No free roaming in the house, you can't control a dog if you don't know where they are or what they are doing??? If they do chose to bring this guy in, the first step would be the first link here.:

https://www.germanshepherds.com/forum/5296377-post8.html
Take a look a Slamdunks post about getting between Boomer and Boru. He looked for and grabbed Boomer for good reason. He didn't go in blindly grabbing collars, he used his head. People often become panicked, scared and freak out getting themselves injured in the process and in the case of two equally matched dogs their injuries usually end up relatively minor. I'm not advocating standing around pondering the best way to go about it, I'm saying use your head and be smart about it.
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post #29 of 45 (permalink) Old 12-09-2017, 09:13 PM
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Take a look a Slamdunks post about getting between Boomer and Boru. He looked for and grabbed Boomer for good reason. He didn't go in blindly grabbing collars, he used his head. People often become panicked, scared and freak out getting themselves injured in the process and in the case of two equally matched dogs their injuries usually end up relatively minor. I'm not advocating standing around pondering the best way to go about it, I'm saying use your head and be smart about it.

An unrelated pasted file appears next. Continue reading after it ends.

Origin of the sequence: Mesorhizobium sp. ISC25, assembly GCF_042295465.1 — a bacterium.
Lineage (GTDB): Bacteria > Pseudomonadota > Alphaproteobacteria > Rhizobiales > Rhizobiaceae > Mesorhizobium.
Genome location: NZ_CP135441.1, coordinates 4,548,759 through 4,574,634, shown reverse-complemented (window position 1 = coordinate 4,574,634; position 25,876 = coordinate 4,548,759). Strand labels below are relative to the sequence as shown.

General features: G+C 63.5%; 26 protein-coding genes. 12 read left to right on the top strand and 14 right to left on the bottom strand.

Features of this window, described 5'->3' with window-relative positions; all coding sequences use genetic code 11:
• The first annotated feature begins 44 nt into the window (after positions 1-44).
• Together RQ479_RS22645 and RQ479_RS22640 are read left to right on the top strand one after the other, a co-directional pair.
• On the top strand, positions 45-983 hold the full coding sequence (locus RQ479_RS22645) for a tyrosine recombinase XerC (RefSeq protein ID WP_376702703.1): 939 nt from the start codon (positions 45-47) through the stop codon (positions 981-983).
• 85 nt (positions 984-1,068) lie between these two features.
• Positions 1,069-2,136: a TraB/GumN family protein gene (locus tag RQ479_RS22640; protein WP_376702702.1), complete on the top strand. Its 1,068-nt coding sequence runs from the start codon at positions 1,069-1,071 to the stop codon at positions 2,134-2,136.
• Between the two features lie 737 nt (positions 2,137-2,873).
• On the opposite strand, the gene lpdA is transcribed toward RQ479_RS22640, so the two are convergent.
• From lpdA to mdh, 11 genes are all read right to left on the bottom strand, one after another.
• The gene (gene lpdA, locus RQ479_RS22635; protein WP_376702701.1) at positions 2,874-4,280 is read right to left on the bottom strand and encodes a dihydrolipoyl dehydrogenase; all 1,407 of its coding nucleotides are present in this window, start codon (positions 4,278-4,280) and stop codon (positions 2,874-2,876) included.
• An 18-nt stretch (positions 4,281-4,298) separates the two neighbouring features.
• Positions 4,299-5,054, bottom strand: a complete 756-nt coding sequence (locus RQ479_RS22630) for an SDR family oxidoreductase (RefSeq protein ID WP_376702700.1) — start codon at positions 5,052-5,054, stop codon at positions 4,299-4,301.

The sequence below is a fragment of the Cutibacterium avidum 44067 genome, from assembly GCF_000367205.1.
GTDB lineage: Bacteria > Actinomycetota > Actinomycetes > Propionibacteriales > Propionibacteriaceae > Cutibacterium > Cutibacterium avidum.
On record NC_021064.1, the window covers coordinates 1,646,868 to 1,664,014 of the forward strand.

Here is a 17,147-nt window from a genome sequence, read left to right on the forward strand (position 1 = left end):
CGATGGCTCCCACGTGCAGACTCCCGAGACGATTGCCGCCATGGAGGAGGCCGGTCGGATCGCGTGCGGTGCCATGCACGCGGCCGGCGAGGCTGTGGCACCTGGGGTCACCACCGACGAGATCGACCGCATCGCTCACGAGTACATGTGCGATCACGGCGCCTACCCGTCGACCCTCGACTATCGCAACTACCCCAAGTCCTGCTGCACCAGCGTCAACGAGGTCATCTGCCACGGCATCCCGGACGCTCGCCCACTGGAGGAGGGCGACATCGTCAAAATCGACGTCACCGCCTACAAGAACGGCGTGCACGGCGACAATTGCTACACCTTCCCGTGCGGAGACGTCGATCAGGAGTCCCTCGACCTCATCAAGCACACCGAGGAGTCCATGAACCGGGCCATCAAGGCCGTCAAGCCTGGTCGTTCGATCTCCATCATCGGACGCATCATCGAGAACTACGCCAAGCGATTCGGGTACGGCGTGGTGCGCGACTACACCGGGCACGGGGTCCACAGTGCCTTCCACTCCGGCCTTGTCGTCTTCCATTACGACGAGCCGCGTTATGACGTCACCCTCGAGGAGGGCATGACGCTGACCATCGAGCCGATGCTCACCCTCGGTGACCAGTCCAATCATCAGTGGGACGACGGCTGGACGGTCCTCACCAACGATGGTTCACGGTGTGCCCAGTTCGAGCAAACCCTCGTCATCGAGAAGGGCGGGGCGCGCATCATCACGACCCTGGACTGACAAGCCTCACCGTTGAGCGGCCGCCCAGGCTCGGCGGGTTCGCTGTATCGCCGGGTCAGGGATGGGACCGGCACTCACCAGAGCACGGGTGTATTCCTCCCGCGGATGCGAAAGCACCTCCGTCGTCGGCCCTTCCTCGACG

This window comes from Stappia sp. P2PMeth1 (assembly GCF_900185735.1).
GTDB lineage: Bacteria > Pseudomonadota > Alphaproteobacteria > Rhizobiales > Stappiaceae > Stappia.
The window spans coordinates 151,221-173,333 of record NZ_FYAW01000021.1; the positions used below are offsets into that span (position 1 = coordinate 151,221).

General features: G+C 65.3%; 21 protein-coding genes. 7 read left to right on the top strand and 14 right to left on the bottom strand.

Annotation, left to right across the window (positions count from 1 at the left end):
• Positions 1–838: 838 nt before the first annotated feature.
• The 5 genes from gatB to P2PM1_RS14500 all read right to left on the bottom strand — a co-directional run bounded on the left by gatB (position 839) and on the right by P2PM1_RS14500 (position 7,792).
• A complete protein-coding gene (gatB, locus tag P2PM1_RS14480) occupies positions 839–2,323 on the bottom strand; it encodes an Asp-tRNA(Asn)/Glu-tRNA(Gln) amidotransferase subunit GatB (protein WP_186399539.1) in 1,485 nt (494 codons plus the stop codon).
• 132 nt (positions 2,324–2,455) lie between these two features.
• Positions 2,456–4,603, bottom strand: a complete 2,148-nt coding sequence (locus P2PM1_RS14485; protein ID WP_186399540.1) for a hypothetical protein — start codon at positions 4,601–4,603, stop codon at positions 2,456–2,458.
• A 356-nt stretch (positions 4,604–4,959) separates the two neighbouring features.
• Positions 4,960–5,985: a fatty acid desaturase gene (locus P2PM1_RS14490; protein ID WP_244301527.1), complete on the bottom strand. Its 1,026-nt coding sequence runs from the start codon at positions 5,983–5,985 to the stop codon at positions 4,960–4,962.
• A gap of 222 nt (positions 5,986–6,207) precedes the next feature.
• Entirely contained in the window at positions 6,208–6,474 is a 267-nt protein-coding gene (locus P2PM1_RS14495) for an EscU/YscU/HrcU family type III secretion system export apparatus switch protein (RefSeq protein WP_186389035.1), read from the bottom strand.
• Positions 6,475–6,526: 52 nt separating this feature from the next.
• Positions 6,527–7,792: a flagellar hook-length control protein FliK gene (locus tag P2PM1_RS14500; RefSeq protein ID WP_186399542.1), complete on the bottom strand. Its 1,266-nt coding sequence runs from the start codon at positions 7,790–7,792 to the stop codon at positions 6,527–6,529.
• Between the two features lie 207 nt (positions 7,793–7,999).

Oh no doubt, and that's called "experience."

And yep most of the time it's the owner that gets injured in "dust up's??" But the OP dog's got banged up more than my Gunther did?? It was five such dust up's before, I first realized I had a "Pack Problem???" But 8 years ago ... I did what the OP's partner did, and most likely he got lucky?? Me not so much?? But whatever, won't happen again, in theory, two dogs a male and female the OP should not be having issues and yet here we are???

Rules,Structure and Limitations if this is going to work, both dog's lives in the home need to change. Give the new guy an "opportunity" to take advantage of an opening ... and he has proven he will take advantage of it!

That's all they need to know. Crate and Rotate is fine for managing this crap but I would manage that get's old??? The fact of the matter is these dogs may never like each other?? But yeah they can be managed, if that is what the OP plans to sign up for???

No "free Roaming" in the home, don't allow the problem dog, the opportunity to cause trouble. That would be a good first step.
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post #30 of 45 (permalink) Old 12-09-2017, 09:48 PM